For months, the hundreds of scientists and researchers who live in Antarctica have inhabited the only continent in the world without a reported case of COVID-19. But now the virus has reached even there. Three dozen people at a Chilean base have tested positive, the country's army announced Monday. On Tuesday, a regional health minister in Chile said there are 21 infections involving people aboard the Chilean navy's Sargento Aldea supply vessel. Passengers on that ship, which sailed to Chile from the Antarctic Peninsula, tested positive for COVID-19, the Chilean Antarctic Institute informed The Council of Managers of National Antarctic Programs on Friday  according to an emailed statement. Another case has been reported at an Antarctic village where that ship docked, according to regional health secretary Eduardo Castillo. The U.S. National Science Foundation is aware of reports of the outbreak, a spokesperson said in an emailed statement to USA TODAY. But personnel at U.S. Antarctic Program stations would have no contact with Chilean stations, including the one with the reported outbreak: the O’Higgins Antarctic Station. No other country with a presence in Antarctica has yet publicly reported cases.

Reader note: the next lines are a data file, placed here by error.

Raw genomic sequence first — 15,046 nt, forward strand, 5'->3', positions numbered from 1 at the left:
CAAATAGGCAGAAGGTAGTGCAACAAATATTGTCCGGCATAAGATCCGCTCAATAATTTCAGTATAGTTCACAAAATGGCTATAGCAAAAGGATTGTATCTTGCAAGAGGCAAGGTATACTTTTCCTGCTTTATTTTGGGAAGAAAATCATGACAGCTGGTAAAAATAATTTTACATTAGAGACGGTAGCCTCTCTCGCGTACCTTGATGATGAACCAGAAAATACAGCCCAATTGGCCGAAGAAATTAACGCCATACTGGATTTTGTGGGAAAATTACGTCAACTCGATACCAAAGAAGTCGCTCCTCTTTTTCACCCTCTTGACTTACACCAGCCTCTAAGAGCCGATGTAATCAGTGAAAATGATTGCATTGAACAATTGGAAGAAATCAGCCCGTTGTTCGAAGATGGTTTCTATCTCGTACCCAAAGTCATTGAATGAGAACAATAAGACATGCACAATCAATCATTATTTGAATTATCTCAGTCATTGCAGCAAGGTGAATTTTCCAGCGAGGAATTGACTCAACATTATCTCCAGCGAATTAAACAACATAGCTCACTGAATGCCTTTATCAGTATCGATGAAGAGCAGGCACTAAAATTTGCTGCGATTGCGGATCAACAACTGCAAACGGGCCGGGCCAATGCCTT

The U.S. Justice Department has found that an Iowa state-run care center for people with intellectual disabilities likely violated the constitutional rights of residents by subjecting them to human experiments, some of which were deemed dangerous. A report released Tuesday identified broad failures at the Glenwood Resource Center, including poor treatment of residents and failure of the Iowa Department of Human Services to respond. The DOJ began investigating in November 2019 after reports of a high rate of deaths. The DOJ outlined detailed steps for improvement. Gov. Kim Reynolds and the Iowa DHS say they have cooperated with the investigation and will work with DOJ to resolve the problems.